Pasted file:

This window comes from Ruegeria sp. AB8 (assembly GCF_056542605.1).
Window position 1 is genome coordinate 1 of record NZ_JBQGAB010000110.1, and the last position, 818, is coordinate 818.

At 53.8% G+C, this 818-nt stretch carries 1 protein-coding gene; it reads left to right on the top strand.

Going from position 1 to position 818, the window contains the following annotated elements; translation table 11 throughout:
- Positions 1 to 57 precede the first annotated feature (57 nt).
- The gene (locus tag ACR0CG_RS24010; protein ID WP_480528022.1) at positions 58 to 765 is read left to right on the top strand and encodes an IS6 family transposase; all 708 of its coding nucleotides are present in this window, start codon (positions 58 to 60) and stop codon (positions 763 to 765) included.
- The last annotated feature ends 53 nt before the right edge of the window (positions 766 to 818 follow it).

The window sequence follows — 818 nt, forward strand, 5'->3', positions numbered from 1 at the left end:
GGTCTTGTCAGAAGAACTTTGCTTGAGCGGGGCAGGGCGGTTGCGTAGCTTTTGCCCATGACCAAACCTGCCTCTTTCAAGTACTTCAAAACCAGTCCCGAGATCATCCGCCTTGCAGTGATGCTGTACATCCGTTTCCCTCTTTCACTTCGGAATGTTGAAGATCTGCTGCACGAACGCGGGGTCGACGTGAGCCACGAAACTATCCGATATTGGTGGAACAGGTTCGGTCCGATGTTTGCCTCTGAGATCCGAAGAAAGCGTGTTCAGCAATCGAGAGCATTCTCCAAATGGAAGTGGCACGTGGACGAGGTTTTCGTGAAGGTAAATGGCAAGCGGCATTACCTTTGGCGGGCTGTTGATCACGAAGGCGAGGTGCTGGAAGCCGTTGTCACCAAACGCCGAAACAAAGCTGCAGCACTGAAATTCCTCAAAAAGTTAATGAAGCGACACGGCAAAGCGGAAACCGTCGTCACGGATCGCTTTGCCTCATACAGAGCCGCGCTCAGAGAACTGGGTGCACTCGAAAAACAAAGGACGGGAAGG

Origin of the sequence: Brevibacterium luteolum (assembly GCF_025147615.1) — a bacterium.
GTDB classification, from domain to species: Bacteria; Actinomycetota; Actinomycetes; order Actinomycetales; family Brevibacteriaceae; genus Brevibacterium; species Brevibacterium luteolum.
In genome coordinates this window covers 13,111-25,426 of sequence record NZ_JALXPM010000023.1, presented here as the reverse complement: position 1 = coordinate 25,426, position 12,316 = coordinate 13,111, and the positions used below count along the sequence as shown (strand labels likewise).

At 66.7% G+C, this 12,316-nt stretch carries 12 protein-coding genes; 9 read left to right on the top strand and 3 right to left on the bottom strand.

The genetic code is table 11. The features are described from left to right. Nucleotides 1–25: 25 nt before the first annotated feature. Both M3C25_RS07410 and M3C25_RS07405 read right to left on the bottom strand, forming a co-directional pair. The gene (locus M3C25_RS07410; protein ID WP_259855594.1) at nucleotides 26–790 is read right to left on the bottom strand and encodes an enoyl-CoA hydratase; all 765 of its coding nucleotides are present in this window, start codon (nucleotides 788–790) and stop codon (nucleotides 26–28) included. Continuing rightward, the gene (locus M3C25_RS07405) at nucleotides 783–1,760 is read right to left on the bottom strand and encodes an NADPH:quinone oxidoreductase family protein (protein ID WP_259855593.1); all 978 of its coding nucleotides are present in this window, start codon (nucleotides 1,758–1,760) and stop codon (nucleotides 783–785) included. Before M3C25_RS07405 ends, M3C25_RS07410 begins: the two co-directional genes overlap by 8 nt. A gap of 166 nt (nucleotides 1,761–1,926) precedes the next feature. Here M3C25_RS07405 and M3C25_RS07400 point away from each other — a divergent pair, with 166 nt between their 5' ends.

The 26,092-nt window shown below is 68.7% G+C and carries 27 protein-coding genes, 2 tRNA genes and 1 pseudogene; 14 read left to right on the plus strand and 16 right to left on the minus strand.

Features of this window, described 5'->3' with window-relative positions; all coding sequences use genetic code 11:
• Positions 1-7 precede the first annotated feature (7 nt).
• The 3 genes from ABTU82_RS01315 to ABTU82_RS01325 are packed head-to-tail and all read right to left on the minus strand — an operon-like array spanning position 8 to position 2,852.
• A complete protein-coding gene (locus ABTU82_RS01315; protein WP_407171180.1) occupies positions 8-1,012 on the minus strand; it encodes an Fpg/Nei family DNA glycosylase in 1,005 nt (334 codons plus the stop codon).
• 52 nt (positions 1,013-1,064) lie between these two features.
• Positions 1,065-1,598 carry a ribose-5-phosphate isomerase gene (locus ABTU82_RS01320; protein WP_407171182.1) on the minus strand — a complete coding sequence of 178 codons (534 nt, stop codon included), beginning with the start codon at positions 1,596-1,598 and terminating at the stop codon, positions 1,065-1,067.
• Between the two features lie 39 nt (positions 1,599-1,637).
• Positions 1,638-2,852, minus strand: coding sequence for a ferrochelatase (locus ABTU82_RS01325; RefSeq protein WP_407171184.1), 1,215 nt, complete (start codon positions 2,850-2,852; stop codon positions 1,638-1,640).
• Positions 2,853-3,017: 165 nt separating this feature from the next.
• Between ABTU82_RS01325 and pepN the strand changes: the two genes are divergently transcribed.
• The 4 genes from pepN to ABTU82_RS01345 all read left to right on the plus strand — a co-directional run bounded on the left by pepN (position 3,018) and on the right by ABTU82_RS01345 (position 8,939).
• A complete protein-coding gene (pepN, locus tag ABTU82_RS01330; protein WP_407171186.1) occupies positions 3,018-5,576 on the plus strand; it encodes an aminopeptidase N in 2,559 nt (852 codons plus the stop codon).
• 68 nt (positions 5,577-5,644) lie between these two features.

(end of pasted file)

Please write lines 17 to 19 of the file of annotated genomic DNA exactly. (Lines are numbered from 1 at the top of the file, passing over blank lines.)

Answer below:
• Positions 1-7 precede the first annotated feature (7 nt).
• The 3 genes from ABTU82_RS01315 to ABTU82_RS01325 are packed head-to-tail and all read right to left on the minus strand — an operon-like array spanning position 8 to position 2,852.
• A complete protein-coding gene (locus ABTU82_RS01315; protein WP_407171180.1) occupies positions 8-1,012 on the minus strand; it encodes an Fpg/Nei family DNA glycosylase in 1,005 nt (334 codons plus the stop codon).